The SNP’s latest taxpayer-funded paper on separation must answer 10 key questions about joining the EU. The document is due to be published on Friday.
The publication is a distraction from more important issues such as the NHS crisis, but if it is to be credible it needs – as a minimum - to answer the following questions:
1. Would there be a referendum on joining the EU?
2. How many years would it be expected to take from the point of separation to the point of accession?
3. Would a separate Scotland make the required commitment to join the euro in good faith and, if so, how long would it use the pound and how long would it then use a separate Scottish currency before joining the euro, and what impact would these changes have on mortgages and pensions?
4. If Scotland secured the agreement of Ireland and the remainder of the UK to join the Common Travel Area, would it agree not to diverge significantly on immigration policy?
5. It would not be possible for a separate Scotland to be part of both the Common Travel Area and the Schengen borderless zone. Would Scotland seek an opt-out from the Schengen borderless zone and how would it convince EU institutions to legislate for this?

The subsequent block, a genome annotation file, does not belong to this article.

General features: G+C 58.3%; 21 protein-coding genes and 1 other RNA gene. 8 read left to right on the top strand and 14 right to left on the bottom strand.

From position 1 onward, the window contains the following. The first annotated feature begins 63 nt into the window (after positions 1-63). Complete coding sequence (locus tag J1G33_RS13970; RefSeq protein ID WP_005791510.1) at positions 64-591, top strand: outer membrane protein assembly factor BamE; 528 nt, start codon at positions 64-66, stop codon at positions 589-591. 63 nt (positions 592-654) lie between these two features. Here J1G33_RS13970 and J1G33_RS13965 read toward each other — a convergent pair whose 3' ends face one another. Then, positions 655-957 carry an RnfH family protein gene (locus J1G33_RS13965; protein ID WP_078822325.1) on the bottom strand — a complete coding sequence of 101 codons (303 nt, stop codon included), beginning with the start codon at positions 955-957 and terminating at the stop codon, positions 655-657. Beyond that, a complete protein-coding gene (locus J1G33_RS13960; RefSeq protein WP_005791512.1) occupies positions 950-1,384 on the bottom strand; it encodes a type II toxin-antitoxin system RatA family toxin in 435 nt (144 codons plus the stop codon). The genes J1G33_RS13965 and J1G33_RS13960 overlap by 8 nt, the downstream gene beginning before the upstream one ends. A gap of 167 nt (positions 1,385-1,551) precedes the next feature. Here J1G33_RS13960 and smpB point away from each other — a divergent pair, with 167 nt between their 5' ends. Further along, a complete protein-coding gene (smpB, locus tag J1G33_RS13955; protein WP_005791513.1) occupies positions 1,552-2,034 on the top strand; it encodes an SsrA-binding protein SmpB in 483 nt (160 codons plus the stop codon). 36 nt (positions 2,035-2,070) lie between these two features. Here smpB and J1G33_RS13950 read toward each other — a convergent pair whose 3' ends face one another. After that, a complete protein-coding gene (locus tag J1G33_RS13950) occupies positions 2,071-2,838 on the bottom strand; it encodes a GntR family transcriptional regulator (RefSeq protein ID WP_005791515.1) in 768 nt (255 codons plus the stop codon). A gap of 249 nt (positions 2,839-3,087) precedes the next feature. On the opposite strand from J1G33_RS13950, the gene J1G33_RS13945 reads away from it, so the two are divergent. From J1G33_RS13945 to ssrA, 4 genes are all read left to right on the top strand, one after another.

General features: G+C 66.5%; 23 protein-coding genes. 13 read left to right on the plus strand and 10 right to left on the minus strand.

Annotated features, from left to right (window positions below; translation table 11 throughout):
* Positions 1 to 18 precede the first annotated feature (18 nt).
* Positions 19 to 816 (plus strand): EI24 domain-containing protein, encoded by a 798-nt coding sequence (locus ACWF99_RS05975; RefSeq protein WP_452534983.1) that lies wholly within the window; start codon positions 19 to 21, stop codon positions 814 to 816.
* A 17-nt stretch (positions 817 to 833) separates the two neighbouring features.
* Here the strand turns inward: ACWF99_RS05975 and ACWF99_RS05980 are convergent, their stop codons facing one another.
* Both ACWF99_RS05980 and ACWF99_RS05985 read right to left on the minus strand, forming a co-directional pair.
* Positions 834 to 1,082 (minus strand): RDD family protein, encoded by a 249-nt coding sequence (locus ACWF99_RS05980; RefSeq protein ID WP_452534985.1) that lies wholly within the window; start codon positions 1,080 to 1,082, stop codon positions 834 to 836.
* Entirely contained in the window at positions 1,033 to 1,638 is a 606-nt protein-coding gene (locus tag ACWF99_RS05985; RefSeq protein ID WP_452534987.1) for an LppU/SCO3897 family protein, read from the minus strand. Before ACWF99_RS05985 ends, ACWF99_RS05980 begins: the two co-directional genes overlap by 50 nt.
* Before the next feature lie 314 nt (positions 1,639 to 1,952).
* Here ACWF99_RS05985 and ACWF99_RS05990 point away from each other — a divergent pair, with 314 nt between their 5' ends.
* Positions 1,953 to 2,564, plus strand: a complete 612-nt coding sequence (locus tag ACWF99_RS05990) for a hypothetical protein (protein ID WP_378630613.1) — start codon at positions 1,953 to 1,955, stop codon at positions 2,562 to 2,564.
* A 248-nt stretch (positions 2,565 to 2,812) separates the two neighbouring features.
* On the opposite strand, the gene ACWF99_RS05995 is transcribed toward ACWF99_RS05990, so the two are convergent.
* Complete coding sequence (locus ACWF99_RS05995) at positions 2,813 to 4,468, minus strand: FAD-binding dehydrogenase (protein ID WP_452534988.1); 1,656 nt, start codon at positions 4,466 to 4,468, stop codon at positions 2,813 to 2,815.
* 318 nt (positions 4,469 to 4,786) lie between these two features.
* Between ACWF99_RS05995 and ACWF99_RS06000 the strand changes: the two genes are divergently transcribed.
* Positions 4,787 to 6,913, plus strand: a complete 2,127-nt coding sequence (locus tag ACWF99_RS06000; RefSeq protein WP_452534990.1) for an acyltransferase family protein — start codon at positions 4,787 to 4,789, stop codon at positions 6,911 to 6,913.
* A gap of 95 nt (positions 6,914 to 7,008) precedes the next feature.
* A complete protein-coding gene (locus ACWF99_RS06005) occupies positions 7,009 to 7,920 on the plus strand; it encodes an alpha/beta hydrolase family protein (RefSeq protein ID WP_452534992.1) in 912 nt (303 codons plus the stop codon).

6. If Scotland is not granted an opt-out from the Schengen borderless zone, would Scotland proceed with an application to the EU given a hard border would then need to be established between Scotland and England?
7. How would Scotland construct the required border controls on goods, and what impact would leaving the UK internal market have on Scottish businesses given the rest of the UK is by far our largest trading partner (60 per cent of trade)?
8. What would be Scotland’s budget contribution to the EU?
9. How would Scotland go about planning to reduce its deficit to the required three per cent of GDP given it currently stands at nine per cent?
10. What would be the impact on the fishing industry of a separate Scotland handing some control over its waters to the EU and joining the Common Fisheries Policy?
Pamela Nash, chief executive of Scotland in Union, said:
“This latest taxpayer-funded paper is another desperate attempt by the SNP to distract from its failings in office and the crisis in our NHS.
“The government should stop wasting public resources on its negative campaign to divide us.
“But if this document is to have any credibility whatsoever, it needs to answer key questions about a separate Scotland joining the EU – including how border controls would work, when the new Scottish currency would be replaced with the euro, how public spending would be reduced, and what impact leaving the UK internal market would have on jobs and livelihoods.
“If it fails to be honest with voters and answer these questions and many more, then this must be the very last time the SNP wastes public money on its constitutional obsession”.